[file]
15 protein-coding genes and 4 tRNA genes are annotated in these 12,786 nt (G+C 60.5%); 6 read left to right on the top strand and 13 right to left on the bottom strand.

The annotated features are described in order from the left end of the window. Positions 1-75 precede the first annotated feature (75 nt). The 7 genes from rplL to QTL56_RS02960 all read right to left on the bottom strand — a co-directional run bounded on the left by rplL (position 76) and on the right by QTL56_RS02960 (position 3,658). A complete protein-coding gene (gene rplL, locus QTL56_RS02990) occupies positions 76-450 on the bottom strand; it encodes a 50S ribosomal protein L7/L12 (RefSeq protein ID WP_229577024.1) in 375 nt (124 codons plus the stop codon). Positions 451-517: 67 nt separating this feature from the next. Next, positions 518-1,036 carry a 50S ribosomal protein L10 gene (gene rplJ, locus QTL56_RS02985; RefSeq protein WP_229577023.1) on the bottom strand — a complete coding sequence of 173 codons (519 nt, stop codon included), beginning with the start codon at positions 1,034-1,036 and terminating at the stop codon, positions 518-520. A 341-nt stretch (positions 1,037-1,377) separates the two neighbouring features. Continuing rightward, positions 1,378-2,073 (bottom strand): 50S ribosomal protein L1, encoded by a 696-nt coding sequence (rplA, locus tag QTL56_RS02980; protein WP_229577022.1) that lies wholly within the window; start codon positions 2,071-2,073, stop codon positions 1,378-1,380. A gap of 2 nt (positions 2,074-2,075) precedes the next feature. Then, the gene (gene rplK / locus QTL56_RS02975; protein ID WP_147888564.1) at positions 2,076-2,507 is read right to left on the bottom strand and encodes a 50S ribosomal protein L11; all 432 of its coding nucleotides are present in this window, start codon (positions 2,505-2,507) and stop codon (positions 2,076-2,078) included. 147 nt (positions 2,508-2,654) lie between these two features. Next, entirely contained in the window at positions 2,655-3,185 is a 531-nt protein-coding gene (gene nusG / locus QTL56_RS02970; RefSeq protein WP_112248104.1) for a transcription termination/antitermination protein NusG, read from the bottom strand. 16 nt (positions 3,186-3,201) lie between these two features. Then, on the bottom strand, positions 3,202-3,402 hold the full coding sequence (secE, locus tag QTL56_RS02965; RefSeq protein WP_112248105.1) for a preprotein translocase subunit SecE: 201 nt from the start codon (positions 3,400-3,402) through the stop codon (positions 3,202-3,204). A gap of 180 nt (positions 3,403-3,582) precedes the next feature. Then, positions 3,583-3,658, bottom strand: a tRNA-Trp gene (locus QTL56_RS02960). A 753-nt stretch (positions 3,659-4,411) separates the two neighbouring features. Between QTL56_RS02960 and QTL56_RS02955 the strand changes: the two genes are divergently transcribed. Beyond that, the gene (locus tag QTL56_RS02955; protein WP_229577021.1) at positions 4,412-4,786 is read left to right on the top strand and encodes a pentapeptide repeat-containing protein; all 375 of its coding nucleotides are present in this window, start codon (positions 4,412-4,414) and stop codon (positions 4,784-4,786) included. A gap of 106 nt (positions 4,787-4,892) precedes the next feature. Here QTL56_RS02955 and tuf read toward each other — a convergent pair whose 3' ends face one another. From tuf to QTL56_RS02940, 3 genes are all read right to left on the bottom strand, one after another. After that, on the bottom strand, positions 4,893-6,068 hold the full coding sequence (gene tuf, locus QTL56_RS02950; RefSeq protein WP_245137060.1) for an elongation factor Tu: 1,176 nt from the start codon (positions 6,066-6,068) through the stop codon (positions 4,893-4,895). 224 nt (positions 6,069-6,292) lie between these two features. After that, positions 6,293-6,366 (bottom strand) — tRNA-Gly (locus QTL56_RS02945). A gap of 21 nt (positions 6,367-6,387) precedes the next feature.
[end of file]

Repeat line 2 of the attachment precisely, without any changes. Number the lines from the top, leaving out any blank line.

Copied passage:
The annotated features are described in order from the left end of the window. Positions 1-75 precede the first annotated feature (75 nt). The 7 genes from rplL to QTL56_RS02960 all read right to left on the bottom strand — a co-directional run bounded on the left by rplL (position 76) and on the right by QTL56_RS02960 (position 3,658). A complete protein-coding gene (gene rplL, locus QTL56_RS02990) occupies positions 76-450 on the bottom strand; it encodes a 50S ribosomal protein L7/L12 (RefSeq protein ID WP_229577024.1) in 375 nt (124 codons plus the stop codon). Positions 451-517: 67 nt separating this feature from the next. Next, positions 518-1,036 carry a 50S ribosomal protein L10 gene (gene rplJ, locus QTL56_RS02985; RefSeq protein WP_229577023.1) on the bottom strand — a complete coding sequence of 173 codons (519 nt, stop codon included), beginning with the start codon at positions 1,034-1,036 and terminating at the stop codon, positions 518-520. A 341-nt stretch (positions 1,037-1,377) separates the two neighbouring features. Continuing rightward, positions 1,378-2,073 (bottom strand): 50S ribosomal protein L1, encoded by a 696-nt coding sequence (rplA, locus tag QTL56_RS02980; protein WP_229577022.1) that lies wholly within the window; start codon positions 2,071-2,073, stop codon positions 1,378-1,380. A gap of 2 nt (positions 2,074-2,075) precedes the next feature. Then, the gene (gene rplK / locus QTL56_RS02975; protein ID WP_147888564.1) at positions 2,076-2,507 is read right to left on the bottom strand and encodes a 50S ribosomal protein L11; all 432 of its coding nucleotides are present in this window, start codon (positions 2,505-2,507) and stop codon (positions 2,076-2,078) included. 147 nt (positions 2,508-2,654) lie between these two features. Next, entirely contained in the window at positions 2,655-3,185 is a 531-nt protein-coding gene (gene nusG / locus QTL56_RS02970; RefSeq protein WP_112248104.1) for a transcription termination/antitermination protein NusG, read from the bottom strand. 16 nt (positions 3,186-3,201) lie between these two features. Then, on the bottom strand, positions 3,202-3,402 hold the full coding sequence (secE, locus tag QTL56_RS02965; RefSeq protein WP_112248105.1) for a preprotein translocase subunit SecE: 201 nt from the start codon (positions 3,400-3,402) through the stop codon (positions 3,202-3,204). A gap of 180 nt (positions 3,403-3,582) precedes the next feature. Then, positions 3,583-3,658, bottom strand: a tRNA-Trp gene (locus QTL56_RS02960). A 753-nt stretch (positions 3,659-4,411) separates the two neighbouring features. Between QTL56_RS02960 and QTL56_RS02955 the strand changes: the two genes are divergently transcribed. Beyond that, the gene (locus tag QTL56_RS02955; protein WP_229577021.1) at positions 4,412-4,786 is read left to right on the top strand and encodes a pentapeptide repeat-containing protein; all 375 of its coding nucleotides are present in this window, start codon (positions 4,412-4,414) and stop codon (positions 4,784-4,786) included. A gap of 106 nt (positions 4,787-4,892) precedes the next feature. Here QTL56_RS02955 and tuf read toward each other — a convergent pair whose 3' ends face one another. From tuf to QTL56_RS02940, 3 genes are all read right to left on the bottom strand, one after another. After that, on the bottom strand, positions 4,893-6,068 hold the full coding sequence (gene tuf, locus QTL56_RS02950; RefSeq protein WP_245137060.1) for an elongation factor Tu: 1,176 nt from the start codon (positions 6,066-6,068) through the stop codon (positions 4,893-4,895). 224 nt (positions 6,069-6,292) lie between these two features. After that, positions 6,293-6,366 (bottom strand) — tRNA-Gly (locus QTL56_RS02945). A gap of 21 nt (positions 6,367-6,387) precedes the next feature.